Markus Kuhn <Markus.Kuhn@cl.cam.ac.uk> wrote:
> It is a real pitty that this went into Unicode and we have now ended
> up with the BOM mess and almost a dozen different encoding forms:
> UCS-2, UCS-4, UTF-1, UTF-7, UTF-8, UTF-16, UTF-32, UTF-16BE, UTF-16LE,
> UTF-32BE, UTF-32LE.
Only the last four have anything to do with byte order.
- UCS-2 is the 16-bit-only version of the "true" UCS-4, with no support
for surrogates. It is the "original" Unicode.
- UTF-16 is UCS-2 with surrogate support added.
- UTF-32 is UCS-4 constrained to Unicode character semantics (as opposed
to ISO 10646) and a range of U-00000000 to U-0010FFFF.
- UTF-1 was created to allow systems built around 8-bit characters to
migrate to Unicode with less pain. (That means Unix and Linux as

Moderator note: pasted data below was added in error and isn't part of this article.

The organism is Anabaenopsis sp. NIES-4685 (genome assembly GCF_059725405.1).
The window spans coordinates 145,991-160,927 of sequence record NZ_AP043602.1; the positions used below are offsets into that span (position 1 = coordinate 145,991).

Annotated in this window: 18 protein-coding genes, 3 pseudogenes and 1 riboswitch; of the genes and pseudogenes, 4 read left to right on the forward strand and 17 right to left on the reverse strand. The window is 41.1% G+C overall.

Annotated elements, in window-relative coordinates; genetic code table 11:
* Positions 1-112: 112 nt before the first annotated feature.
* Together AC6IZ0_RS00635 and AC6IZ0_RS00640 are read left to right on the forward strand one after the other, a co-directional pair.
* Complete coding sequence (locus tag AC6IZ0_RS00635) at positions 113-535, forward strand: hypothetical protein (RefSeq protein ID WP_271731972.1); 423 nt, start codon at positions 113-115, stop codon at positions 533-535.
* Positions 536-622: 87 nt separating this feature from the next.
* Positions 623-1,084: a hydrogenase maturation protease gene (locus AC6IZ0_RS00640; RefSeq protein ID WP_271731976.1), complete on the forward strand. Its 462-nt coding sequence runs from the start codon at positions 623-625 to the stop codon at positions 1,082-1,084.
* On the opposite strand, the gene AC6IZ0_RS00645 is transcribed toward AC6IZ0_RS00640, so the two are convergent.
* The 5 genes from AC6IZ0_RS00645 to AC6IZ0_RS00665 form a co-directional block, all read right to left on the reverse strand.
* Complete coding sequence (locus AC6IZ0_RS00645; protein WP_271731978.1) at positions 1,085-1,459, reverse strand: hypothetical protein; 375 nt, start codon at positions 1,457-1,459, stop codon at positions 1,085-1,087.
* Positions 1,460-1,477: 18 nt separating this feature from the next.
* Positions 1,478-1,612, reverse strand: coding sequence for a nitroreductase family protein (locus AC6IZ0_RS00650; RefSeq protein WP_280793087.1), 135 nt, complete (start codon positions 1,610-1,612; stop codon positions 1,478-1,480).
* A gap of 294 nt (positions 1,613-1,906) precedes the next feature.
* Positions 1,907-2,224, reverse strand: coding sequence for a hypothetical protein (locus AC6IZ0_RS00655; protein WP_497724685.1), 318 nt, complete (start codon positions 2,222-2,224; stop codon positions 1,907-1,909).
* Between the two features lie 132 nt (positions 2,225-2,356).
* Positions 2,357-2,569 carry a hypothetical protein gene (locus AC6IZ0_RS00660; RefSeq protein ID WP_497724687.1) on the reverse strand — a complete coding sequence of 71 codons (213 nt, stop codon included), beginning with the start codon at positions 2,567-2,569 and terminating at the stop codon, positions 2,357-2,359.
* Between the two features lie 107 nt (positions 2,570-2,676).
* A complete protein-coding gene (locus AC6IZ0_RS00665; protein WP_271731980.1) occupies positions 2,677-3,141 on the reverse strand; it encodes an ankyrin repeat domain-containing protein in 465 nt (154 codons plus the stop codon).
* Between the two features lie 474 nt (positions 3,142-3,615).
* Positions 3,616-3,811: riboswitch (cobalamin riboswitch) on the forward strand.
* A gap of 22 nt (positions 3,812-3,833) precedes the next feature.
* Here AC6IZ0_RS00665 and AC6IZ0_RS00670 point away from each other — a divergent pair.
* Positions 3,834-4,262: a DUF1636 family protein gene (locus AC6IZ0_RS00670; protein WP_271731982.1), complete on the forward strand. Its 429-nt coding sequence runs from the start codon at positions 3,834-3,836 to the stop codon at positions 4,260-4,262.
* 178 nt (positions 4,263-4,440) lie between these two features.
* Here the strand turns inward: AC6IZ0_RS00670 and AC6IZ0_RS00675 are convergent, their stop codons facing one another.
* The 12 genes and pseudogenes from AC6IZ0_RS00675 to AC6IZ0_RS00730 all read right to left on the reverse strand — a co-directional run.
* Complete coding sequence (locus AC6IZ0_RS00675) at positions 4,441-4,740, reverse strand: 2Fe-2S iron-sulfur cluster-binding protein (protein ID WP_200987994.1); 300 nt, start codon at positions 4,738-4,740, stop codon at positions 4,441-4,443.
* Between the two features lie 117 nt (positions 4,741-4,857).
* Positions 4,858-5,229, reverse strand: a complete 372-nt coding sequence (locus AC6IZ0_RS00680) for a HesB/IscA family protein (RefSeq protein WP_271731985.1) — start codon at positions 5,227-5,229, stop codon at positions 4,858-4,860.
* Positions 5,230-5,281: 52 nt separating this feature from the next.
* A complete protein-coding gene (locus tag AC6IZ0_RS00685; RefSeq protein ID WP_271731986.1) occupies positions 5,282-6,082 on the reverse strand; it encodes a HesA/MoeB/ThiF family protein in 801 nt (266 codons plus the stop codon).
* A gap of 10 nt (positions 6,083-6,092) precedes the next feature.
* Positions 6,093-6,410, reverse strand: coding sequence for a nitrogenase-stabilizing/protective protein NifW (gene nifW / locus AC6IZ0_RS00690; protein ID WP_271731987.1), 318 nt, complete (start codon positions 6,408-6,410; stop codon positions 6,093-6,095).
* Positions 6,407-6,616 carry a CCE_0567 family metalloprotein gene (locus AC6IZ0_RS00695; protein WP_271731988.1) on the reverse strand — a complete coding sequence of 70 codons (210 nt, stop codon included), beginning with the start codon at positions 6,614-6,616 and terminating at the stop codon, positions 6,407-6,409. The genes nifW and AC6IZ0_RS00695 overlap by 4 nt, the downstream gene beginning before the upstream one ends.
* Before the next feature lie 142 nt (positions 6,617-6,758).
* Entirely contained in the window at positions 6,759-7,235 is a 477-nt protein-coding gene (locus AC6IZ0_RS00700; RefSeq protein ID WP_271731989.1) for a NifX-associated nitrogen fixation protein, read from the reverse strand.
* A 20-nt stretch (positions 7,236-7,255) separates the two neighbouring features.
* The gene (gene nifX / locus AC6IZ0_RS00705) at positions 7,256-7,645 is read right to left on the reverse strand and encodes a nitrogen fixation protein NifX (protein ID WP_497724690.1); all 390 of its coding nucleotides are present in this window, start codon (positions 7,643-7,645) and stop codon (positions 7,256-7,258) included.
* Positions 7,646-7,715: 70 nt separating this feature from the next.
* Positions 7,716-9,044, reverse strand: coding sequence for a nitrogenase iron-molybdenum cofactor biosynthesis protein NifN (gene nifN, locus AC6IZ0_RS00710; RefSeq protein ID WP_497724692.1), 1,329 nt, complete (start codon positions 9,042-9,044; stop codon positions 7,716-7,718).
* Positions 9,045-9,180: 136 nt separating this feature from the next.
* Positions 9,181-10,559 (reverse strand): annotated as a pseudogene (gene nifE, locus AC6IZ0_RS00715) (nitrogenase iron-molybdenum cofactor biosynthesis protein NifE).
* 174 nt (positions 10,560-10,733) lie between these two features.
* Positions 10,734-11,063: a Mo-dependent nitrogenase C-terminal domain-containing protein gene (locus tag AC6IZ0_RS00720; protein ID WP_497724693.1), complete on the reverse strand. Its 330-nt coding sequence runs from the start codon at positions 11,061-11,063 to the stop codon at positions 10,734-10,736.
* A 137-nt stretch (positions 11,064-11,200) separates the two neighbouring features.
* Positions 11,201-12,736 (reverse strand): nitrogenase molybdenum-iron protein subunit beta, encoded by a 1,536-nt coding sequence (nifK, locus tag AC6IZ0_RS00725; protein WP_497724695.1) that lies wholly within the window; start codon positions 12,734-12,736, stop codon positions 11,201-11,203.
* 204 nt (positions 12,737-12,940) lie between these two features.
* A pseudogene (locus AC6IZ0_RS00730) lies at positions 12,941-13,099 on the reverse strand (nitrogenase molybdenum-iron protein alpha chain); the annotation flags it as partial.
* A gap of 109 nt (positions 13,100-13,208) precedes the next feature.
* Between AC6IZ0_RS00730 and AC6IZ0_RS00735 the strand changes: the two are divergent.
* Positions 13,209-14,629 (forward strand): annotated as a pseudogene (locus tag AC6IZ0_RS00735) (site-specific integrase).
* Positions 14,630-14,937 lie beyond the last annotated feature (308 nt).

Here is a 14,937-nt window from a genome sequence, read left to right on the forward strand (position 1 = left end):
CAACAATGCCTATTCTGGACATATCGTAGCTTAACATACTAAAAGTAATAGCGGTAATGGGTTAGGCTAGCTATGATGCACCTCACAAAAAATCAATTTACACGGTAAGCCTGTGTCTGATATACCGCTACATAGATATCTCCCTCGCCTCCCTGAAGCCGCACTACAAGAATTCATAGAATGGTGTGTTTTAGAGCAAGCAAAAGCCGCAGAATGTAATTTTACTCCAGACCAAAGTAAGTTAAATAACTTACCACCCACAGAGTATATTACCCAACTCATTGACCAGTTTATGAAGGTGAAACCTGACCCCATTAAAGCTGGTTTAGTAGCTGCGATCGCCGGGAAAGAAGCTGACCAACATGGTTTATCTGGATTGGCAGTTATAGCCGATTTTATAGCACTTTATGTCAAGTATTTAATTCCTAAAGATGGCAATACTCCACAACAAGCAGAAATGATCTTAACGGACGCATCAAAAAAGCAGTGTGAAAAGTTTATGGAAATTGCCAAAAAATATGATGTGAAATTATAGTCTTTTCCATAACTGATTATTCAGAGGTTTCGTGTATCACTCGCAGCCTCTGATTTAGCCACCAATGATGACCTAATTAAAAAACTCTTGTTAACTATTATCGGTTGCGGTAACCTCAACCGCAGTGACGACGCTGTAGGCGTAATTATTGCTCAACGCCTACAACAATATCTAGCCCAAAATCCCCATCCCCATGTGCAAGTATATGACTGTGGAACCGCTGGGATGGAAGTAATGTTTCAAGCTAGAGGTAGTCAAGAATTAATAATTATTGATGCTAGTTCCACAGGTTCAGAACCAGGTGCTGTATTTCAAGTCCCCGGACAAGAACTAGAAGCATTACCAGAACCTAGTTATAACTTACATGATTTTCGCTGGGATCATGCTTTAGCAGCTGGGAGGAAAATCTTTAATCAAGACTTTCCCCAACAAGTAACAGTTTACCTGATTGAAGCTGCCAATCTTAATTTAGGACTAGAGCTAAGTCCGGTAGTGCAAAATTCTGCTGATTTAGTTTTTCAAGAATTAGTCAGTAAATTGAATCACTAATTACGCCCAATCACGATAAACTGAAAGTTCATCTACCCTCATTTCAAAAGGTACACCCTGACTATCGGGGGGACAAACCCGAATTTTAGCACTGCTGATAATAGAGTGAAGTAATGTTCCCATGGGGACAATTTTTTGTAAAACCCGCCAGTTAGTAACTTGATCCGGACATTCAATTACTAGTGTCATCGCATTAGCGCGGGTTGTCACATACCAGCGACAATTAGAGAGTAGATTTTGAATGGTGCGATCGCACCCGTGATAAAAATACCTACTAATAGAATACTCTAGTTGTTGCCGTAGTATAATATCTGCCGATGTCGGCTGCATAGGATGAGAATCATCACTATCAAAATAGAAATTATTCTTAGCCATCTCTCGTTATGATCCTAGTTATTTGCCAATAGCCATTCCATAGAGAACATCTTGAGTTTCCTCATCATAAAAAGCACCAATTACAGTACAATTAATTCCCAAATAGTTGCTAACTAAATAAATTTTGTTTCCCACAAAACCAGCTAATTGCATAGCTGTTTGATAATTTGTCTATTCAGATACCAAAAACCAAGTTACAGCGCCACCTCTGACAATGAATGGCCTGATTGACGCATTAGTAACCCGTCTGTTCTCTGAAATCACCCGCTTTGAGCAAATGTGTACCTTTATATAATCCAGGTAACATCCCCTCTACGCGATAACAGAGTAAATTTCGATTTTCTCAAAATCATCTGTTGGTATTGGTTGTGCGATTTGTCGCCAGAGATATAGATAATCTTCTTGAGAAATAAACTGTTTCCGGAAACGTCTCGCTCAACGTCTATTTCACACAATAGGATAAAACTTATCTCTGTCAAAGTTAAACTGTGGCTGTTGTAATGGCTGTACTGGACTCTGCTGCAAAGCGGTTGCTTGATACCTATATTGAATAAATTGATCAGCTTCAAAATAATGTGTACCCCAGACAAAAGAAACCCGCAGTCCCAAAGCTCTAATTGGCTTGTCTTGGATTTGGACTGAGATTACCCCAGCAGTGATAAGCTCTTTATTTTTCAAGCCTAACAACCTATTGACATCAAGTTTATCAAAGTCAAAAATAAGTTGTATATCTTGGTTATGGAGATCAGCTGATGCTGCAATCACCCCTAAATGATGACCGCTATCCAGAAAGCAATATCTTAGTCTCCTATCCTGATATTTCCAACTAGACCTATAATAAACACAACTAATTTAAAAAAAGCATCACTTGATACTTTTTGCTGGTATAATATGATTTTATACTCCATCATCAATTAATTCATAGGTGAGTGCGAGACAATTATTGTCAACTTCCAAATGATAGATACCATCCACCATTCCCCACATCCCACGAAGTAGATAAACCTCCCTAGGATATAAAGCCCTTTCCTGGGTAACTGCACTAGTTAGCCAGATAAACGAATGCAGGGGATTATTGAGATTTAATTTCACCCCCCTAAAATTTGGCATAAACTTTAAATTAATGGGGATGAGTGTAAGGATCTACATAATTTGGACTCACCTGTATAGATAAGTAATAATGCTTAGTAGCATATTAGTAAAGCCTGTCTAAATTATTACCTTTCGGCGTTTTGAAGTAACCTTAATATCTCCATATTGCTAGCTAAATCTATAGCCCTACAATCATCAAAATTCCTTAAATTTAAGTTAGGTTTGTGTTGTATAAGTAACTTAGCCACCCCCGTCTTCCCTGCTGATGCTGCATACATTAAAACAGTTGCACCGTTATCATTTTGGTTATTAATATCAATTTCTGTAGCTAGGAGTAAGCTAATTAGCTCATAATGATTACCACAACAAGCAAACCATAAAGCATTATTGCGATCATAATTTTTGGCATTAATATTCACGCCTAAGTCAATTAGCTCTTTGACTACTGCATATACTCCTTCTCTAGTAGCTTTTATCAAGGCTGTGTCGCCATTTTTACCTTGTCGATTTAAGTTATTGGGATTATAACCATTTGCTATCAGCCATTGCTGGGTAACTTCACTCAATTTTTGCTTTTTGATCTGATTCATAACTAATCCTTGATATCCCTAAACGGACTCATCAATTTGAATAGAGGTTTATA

much as Windows.)
- UTF-8 is the much-improved version of UTF-1.
- UTF-7 was created to allow Unicode in e-mail despite the presence of
network nodes that can't EVEN deal with the 8th bit. (Unix's hands
are MUCH dirtier than Microsoft's here.)
And while the co-existence of big-endian and little-endian systems that
must communicate with each other is certainly a mess, I hardly consider
the BOM itself to be a mess. It's an elegant solution to an existing
problem that the developers of Unicode and ISO 10646 did not create,
but did anticipate.
This archive was generated by hypermail 2.1.2 : Tue Jul 10 2001 - 17:20:59 EDT